After the coronavirus crisis shut down schools across the land and left me parked at home until who knows when, I actually began to miss the little vipers. Even the ones who make me want to give them assigned seats in the luggage compartment.

See: Student Management, Assigned Seats and Sanity

Many of my fellow drivers feel this way, and now I know why.

I miss the things kids say.

One afternoon at his school, Oswald, a rather serious-minded third grader, came up the bus steps with a green cube in his hand. 

“I’m going to blow you up!” he solemnly informed me as he gestured with the cube.

“Oh yeah?” I replied. “If you blow me up, who will drive the bus?”

“My mom will just come and get me,” he replied as he sauntered to his seat.

All I could do was crack up.

I miss their gifts.

Notes like the one on the left from Robespierre, a fourth-grader who is one of my most rambunctious and, shall we say, challenging riders, warm my ol’ heart and make me want to go the extra miles for my young passengers.

I’ve been given drawings and a knitted necklace, but the sweetest moment was when Birdie came aboard one morning and handed me a shish-kebab made of chocolates and marshmallows all wrapped in cellophane and a ribbon.

“It’s her birthday,” Birdie’s mom explained. “She wanted you to have one.”

I never knew Birdie cared. A shy, quiet third-grader, she hadn’t said two words to me the whole school year. Her gift said a lot.

I miss their kindness.

One day, Bumpus, a sensitive third-grader, was crying because his friend Hobbestweedle didn’t get on the bus after school. When Guttersnipe and Snodgrass started making fun of him, Maude, a brassy fifth-grader who doesn’t suffer male fools gladly, got up, led Bumpus to her seat, and put her arm around him.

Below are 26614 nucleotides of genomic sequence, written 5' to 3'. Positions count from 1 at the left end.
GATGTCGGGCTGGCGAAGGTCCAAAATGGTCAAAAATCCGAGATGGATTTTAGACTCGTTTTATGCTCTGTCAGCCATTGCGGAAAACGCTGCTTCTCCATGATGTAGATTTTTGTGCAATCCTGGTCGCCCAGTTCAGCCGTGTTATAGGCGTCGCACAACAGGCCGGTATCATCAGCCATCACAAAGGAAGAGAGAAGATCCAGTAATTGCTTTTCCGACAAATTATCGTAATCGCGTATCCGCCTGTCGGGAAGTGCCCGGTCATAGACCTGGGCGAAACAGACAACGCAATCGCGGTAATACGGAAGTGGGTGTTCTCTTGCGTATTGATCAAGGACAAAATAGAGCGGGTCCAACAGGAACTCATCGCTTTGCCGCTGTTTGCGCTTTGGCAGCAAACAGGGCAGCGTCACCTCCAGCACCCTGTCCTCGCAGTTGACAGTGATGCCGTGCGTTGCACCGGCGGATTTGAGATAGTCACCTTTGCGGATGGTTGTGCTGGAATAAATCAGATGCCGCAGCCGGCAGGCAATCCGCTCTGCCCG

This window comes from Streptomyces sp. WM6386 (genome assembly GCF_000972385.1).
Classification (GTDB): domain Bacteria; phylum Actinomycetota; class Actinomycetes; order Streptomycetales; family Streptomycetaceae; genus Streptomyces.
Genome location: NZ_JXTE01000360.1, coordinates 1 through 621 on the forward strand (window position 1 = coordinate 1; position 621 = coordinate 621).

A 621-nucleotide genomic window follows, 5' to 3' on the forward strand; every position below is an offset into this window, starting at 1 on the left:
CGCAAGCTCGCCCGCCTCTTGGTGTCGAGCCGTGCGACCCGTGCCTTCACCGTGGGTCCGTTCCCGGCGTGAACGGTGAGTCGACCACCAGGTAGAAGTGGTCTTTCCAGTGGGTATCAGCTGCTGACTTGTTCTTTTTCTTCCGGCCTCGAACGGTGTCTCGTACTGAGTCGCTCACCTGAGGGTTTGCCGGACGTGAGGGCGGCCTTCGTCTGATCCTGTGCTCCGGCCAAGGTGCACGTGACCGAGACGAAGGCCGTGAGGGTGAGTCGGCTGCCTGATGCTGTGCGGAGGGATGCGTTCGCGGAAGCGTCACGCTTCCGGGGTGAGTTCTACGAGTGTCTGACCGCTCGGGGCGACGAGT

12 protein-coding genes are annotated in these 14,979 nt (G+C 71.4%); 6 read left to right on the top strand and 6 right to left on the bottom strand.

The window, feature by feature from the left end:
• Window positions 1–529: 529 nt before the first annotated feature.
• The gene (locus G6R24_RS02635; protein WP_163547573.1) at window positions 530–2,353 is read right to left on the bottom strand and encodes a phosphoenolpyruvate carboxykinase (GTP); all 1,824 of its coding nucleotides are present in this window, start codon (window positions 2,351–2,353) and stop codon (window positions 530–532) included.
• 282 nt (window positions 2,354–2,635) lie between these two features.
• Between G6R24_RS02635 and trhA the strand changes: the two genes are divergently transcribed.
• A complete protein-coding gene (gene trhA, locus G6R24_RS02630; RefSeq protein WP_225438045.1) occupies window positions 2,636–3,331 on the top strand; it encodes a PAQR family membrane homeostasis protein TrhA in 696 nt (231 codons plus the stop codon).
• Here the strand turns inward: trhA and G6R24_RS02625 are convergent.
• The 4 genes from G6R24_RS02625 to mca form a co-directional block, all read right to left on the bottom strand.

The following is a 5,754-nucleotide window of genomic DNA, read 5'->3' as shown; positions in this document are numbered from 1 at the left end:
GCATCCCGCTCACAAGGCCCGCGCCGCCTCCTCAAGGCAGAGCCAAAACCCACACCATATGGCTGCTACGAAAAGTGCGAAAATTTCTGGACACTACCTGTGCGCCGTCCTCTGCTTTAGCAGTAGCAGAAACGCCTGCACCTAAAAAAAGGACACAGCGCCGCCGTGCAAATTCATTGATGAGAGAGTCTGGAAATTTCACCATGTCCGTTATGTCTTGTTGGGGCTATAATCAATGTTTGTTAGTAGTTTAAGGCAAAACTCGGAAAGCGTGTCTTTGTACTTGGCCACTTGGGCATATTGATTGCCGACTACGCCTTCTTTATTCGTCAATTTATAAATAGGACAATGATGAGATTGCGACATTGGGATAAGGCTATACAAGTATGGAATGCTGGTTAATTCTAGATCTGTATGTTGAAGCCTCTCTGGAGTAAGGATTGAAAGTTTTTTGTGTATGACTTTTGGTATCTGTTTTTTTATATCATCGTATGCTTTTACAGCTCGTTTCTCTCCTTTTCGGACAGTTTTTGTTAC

Then she told Guttersnipe and Snodgrass to leave Bumpus alone and consoled him the rest of the trip. At her stop, I told her what she did was wonderful. She just shrugged. Twarn’t nuthin’.

Kids like Maude can restore your faith in the human race.

I miss their performances of the fine arts.

Hobbestweedle was the only rider on my bus for a stretch one morning when he began reading poetry — “The Raven” by Edgar Allan Poe — at the top of his lungs. For some mysterious reason he kept dramatically repeating the lines, “Ah, distinctly I remember it was in bleak December. And each separate dying ember wrought its ghost upon the floor.”

It was a bizarre moment, but it was entertaining.

I miss their music.

Particularly the music they make themselves. The voices of 30 or so third-, fourth-, and fifth-graders raised in a zesty chorus of “Old Town Road” or “Bohemian Rhapsody” are a wonder to behold.

Forever seeking my permission to sit in the coveted last two rows of the bus (where they think can get away with their mischief), Brutus and Jehosaphat pleaded their case by singing — to the tune of “America the Beautiful” — “Oh, Mister John. Oh, Mister John. Can we please sit in back?”

There wasn’t a dry eye in the house.

Though I’ve had many days when I’ve said to anyone who would listen, “This gig would be pretty sweet if we didn’t have to let kids on board … maybe I’ll suggest it to the district,” I can truly say I miss the commotion, especially the happy commotion of kids just being kids.

The sooner I hear it again, the better.